With competitors set to chase a cheese down one of the steepest hills in Gloucestershire again, we send Daniel Fahey to Cooper's Hill to find out more.
This is where the cheese stops rolling: a soulless coach house that serves Yorkshire puddings with its hot-plate breakfasts and as much pig as you can eat, for less than a couple of pints.
When I arrive, abandoned plates sit smeared in gravy, glowing beneath an arcade machine; crushed pink wafers cover part of the carpet.
The bar staff are dressed in all black, a company-wide effort to look professional, but that illusion expires when one thumbs coins into the gambler, hoping to pocket a post-shift premium.
Most customers are either chugging past Cheltenham on their way to Gloucester, or vice versa. It’s a pit stop for paint-slopped decorators squawking over a tools down tipple; a cheap chat-and-eat for young mothers and their gaggles.
But there’s so much urine showered around the toilet seat, you wouldn’t want to shit here, let alone settle down for lunch.
Yet every late May bank holiday it clutters with so many customers that the owners charge for car parking and – according to a barmaid at The Cheese Rollers down in nearby Shurdington – punters “drink the place dry”.
Location, it seems, is everything.
This is the nearest ‘boozer’ to Cooper’s Hill in Gloucestershire, the famed gradient where senseless locals hurl themselves deathwards after a rounded slab of double Gloucester every May bank holiday.
The chase has been taking place here since at least 1800, the cheese rolling maybe longer than 1,300 years.
Similar customs were once observed at England’s great hillside chalk carvings, Cerne Giant and the Uffington White Horse, where pagans launched circles of solidified sour cream downhill during midsummer gatherings.
Then the cheese would represent the sun or the circle of the seasons and the roll would have been part of a ceremony that included other harvest celebrations like the scattering of seeds.
When these festivities moved from midsummer to Whitsunday is unclear, but Jean Jefferies, author of Cheese Rolling In Gloucestershire, explains that the Cooper’s Hill Wake grew to encompass “wrestling, grinning, sack-racing, chattering, and dancing for ribbons”.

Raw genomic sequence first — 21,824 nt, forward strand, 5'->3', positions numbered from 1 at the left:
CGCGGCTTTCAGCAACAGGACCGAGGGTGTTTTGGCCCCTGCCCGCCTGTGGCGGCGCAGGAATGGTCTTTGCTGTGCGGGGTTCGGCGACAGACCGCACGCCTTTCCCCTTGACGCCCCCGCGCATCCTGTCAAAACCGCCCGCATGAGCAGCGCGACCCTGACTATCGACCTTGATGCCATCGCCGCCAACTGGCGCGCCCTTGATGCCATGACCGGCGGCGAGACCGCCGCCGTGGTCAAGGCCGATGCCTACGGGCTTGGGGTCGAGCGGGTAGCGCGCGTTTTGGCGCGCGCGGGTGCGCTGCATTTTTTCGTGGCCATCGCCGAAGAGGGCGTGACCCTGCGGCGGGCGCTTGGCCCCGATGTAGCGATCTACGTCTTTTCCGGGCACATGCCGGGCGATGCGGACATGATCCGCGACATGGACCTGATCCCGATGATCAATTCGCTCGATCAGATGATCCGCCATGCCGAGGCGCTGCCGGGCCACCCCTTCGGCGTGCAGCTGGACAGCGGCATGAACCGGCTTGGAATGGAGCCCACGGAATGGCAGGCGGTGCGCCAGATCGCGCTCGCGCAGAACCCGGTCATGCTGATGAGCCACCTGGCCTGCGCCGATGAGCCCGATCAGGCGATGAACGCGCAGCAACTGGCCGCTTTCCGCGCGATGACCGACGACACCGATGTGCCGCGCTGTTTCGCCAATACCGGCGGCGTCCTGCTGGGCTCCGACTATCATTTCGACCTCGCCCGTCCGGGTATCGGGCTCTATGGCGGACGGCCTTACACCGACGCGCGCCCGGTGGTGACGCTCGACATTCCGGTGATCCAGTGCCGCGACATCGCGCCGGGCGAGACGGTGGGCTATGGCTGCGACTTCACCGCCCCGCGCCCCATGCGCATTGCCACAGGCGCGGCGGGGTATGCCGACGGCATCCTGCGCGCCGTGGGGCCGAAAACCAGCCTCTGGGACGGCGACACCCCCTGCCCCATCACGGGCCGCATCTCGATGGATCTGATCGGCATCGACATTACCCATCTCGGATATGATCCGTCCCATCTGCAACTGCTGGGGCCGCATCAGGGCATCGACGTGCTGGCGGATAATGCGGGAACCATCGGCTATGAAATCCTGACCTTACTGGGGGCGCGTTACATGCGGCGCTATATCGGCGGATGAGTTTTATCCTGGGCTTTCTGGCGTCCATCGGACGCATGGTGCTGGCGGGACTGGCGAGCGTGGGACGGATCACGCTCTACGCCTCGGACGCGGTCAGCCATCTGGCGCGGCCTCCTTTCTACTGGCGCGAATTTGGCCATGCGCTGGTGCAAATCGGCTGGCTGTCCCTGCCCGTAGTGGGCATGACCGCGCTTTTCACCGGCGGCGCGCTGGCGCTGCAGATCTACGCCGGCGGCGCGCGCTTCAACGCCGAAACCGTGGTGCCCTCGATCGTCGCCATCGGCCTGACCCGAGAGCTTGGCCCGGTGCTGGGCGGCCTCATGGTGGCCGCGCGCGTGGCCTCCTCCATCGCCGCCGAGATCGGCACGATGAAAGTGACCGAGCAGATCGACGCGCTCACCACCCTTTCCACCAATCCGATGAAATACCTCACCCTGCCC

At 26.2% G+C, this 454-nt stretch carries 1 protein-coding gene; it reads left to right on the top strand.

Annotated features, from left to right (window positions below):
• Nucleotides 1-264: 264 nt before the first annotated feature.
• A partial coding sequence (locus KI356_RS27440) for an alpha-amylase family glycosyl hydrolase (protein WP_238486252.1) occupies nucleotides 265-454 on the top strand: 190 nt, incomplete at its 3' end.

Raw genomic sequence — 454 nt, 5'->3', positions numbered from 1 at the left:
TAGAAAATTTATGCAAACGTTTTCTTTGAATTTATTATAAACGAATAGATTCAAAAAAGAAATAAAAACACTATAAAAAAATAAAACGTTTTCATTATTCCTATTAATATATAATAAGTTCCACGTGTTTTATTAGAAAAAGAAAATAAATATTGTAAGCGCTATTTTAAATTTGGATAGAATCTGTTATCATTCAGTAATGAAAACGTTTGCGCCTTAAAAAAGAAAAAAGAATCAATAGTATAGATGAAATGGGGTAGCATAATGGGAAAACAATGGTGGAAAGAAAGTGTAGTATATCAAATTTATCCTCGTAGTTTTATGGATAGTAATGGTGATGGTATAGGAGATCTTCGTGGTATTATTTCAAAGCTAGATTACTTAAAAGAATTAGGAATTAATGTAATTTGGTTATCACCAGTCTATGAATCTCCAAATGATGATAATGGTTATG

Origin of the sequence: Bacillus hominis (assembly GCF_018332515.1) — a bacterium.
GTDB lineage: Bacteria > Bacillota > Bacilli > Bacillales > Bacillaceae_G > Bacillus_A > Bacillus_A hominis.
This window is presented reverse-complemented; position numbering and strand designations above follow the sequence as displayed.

Corkscrewing close-fitting country roads, I climb from the pub to Cooper’s Hill itself. As the road narrows to a single car’s width, and cottages peek through hedges, the hill cocks tall like a real Gloucester Goliath, dressed in thick spring rain.
No equation (a gradient of 1:2, 1:1 in places) can sincerely impress its steepness; you have to stand at its toes and stare up to its nose to take in its almost perfectly perpendicular belly. More cliff than hill, tufts of tough grass tack themselves to its chest.
Even at its brow, the fencing loses its footing, but the views across Gloucestershire are remarkable. Under a Soviet-grey sky, the county busies itself: tiny cowslip-coloured cranes dig and shift by the Invista Factory, readying for 200 new residences; cars whoosh through wet thoroughfares; liquorice horses amble across damp pasture.
As unappetising as the plunge looks, it’s easy to see how competitors build the guile to stomach its plummet. Great heights give way to god complexes: one grand vista through the Eye of Providence and beholders feel immortal.
That’s how Bert Gregory won six cheeses in 1937; why a bequiffed Roy Mitchell, who lived at the foot of the hill, earned several cheeses without ever falling; how Lynda Burnett took home a double Gloucester in 1970 and 1971, breaking her collarbone both times, something a gap-toothed Paul Chandler repeated in 1975.
Organisers today are less infallible and trying to speak to them is as tough as old rind. Email conversations trail off, no one will go on record and I’m passed from pillar to pub in an attempt to talk cheddar with anyone involved.